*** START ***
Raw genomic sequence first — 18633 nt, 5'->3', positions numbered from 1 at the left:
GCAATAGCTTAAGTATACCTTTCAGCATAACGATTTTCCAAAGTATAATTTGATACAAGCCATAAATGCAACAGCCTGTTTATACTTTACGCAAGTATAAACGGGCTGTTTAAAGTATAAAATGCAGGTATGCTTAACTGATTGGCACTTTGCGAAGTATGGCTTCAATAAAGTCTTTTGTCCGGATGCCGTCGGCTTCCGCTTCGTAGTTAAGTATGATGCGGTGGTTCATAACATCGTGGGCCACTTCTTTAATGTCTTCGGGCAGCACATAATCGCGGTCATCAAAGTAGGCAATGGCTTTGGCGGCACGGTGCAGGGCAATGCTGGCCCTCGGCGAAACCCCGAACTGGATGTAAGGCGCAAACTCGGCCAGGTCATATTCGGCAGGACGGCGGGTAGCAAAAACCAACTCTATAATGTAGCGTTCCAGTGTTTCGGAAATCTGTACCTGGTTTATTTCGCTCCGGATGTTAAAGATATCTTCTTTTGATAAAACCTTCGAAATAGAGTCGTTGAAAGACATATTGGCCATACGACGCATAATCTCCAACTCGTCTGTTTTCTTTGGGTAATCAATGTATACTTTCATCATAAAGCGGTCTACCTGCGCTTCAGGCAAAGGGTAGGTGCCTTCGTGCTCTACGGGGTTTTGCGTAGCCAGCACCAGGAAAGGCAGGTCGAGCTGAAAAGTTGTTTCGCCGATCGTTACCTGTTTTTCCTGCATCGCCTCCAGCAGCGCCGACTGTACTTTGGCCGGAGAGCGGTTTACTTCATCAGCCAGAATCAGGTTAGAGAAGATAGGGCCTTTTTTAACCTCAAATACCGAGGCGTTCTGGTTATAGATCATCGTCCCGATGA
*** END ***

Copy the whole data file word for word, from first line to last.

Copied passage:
Raw genomic sequence first — 18633 nt, 5'->3', positions numbered from 1 at the left:
GCAATAGCTTAAGTATACCTTTCAGCATAACGATTTTCCAAAGTATAATTTGATACAAGCCATAAATGCAACAGCCTGTTTATACTTTACGCAAGTATAAACGGGCTGTTTAAAGTATAAAATGCAGGTATGCTTAACTGATTGGCACTTTGCGAAGTATGGCTTCAATAAAGTCTTTTGTCCGGATGCCGTCGGCTTCCGCTTCGTAGTTAAGTATGATGCGGTGGTTCATAACATCGTGGGCCACTTCTTTAATGTCTTCGGGCAGCACATAATCGCGGTCATCAAAGTAGGCAATGGCTTTGGCGGCACGGTGCAGGGCAATGCTGGCCCTCGGCGAAACCCCGAACTGGATGTAAGGCGCAAACTCGGCCAGGTCATATTCGGCAGGACGGCGGGTAGCAAAAACCAACTCTATAATGTAGCGTTCCAGTGTTTCGGAAATCTGTACCTGGTTTATTTCGCTCCGGATGTTAAAGATATCTTCTTTTGATAAAACCTTCGAAATAGAGTCGTTGAAAGACATATTGGCCATACGACGCATAATCTCCAACTCGTCTGTTTTCTTTGGGTAATCAATGTATACTTTCATCATAAAGCGGTCTACCTGCGCTTCAGGCAAAGGGTAGGTGCCTTCGTGCTCTACGGGGTTTTGCGTAGCCAGCACCAGGAAAGGCAGGTCGAGCTGAAAAGTTGTTTCGCCGATCGTTACCTGTTTTTCCTGCATCGCCTCCAGCAGCGCCGACTGTACTTTGGCCGGAGAGCGGTTTACTTCATCAGCCAGAATCAGGTTAGAGAAGATAGGGCCTTTTTTAACCTCAAATACCGAGGCGTTCTGGTTATAGATCATCGTCCCGATGA